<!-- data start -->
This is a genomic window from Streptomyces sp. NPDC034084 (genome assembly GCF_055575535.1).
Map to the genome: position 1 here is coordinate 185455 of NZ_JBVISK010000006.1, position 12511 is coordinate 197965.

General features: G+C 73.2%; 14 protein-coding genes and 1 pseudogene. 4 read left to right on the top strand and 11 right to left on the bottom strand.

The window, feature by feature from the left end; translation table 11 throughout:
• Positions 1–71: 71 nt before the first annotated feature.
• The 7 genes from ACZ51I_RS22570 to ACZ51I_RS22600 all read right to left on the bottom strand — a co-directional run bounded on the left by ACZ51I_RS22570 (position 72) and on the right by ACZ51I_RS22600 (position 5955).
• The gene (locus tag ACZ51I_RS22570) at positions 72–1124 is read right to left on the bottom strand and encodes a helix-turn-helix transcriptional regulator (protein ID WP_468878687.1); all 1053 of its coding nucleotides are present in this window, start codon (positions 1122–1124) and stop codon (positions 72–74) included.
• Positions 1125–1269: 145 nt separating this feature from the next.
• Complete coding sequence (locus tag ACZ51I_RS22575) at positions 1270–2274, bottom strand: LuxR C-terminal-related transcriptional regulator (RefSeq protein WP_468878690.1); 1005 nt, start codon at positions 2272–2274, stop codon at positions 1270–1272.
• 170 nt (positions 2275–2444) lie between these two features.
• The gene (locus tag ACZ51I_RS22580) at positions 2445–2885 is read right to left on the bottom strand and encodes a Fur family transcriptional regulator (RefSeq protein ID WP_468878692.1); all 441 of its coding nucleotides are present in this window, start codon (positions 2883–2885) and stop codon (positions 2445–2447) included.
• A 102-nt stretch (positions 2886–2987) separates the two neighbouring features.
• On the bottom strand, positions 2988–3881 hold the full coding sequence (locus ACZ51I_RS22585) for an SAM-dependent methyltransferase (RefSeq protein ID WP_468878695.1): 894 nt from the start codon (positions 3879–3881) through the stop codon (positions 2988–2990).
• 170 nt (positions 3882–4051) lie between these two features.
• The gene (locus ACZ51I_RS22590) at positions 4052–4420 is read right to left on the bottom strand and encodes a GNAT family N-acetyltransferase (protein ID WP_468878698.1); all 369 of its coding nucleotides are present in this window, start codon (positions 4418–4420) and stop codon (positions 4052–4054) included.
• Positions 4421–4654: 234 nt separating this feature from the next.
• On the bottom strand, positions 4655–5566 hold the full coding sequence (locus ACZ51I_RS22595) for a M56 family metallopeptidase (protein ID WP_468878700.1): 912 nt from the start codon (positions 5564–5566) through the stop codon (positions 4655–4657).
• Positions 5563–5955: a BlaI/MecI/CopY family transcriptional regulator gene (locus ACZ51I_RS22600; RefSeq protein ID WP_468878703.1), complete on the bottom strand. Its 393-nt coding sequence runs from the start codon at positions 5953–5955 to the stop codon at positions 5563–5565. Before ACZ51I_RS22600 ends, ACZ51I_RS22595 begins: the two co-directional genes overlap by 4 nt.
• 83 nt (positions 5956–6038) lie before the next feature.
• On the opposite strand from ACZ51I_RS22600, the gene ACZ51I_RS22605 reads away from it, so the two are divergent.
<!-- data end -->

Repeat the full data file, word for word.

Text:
This is a genomic window from Streptomyces sp. NPDC034084 (genome assembly GCF_055575535.1).
Map to the genome: position 1 here is coordinate 185455 of NZ_JBVISK010000006.1, position 12511 is coordinate 197965.

General features: G+C 73.2%; 14 protein-coding genes and 1 pseudogene. 4 read left to right on the top strand and 11 right to left on the bottom strand.

The window, feature by feature from the left end; translation table 11 throughout:
• Positions 1–71: 71 nt before the first annotated feature.
• The 7 genes from ACZ51I_RS22570 to ACZ51I_RS22600 all read right to left on the bottom strand — a co-directional run bounded on the left by ACZ51I_RS22570 (position 72) and on the right by ACZ51I_RS22600 (position 5955).
• The gene (locus tag ACZ51I_RS22570) at positions 72–1124 is read right to left on the bottom strand and encodes a helix-turn-helix transcriptional regulator (protein ID WP_468878687.1); all 1053 of its coding nucleotides are present in this window, start codon (positions 1122–1124) and stop codon (positions 72–74) included.
• Positions 1125–1269: 145 nt separating this feature from the next.
• Complete coding sequence (locus tag ACZ51I_RS22575) at positions 1270–2274, bottom strand: LuxR C-terminal-related transcriptional regulator (RefSeq protein WP_468878690.1); 1005 nt, start codon at positions 2272–2274, stop codon at positions 1270–1272.
• 170 nt (positions 2275–2444) lie between these two features.
• The gene (locus tag ACZ51I_RS22580) at positions 2445–2885 is read right to left on the bottom strand and encodes a Fur family transcriptional regulator (RefSeq protein ID WP_468878692.1); all 441 of its coding nucleotides are present in this window, start codon (positions 2883–2885) and stop codon (positions 2445–2447) included.
• A 102-nt stretch (positions 2886–2987) separates the two neighbouring features.
• On the bottom strand, positions 2988–3881 hold the full coding sequence (locus ACZ51I_RS22585) for an SAM-dependent methyltransferase (RefSeq protein ID WP_468878695.1): 894 nt from the start codon (positions 3879–3881) through the stop codon (positions 2988–2990).
• 170 nt (positions 3882–4051) lie between these two features.
• The gene (locus ACZ51I_RS22590) at positions 4052–4420 is read right to left on the bottom strand and encodes a GNAT family N-acetyltransferase (protein ID WP_468878698.1); all 369 of its coding nucleotides are present in this window, start codon (positions 4418–4420) and stop codon (positions 4052–4054) included.
• Positions 4421–4654: 234 nt separating this feature from the next.
• On the bottom strand, positions 4655–5566 hold the full coding sequence (locus ACZ51I_RS22595) for a M56 family metallopeptidase (protein ID WP_468878700.1): 912 nt from the start codon (positions 5564–5566) through the stop codon (positions 4655–4657).
• Positions 5563–5955: a BlaI/MecI/CopY family transcriptional regulator gene (locus ACZ51I_RS22600; RefSeq protein ID WP_468878703.1), complete on the bottom strand. Its 393-nt coding sequence runs from the start codon at positions 5953–5955 to the stop codon at positions 5563–5565. Before ACZ51I_RS22600 ends, ACZ51I_RS22595 begins: the two co-directional genes overlap by 4 nt.
• 83 nt (positions 5956–6038) lie before the next feature.
• On the opposite strand from ACZ51I_RS22600, the gene ACZ51I_RS22605 reads away from it, so the two are divergent.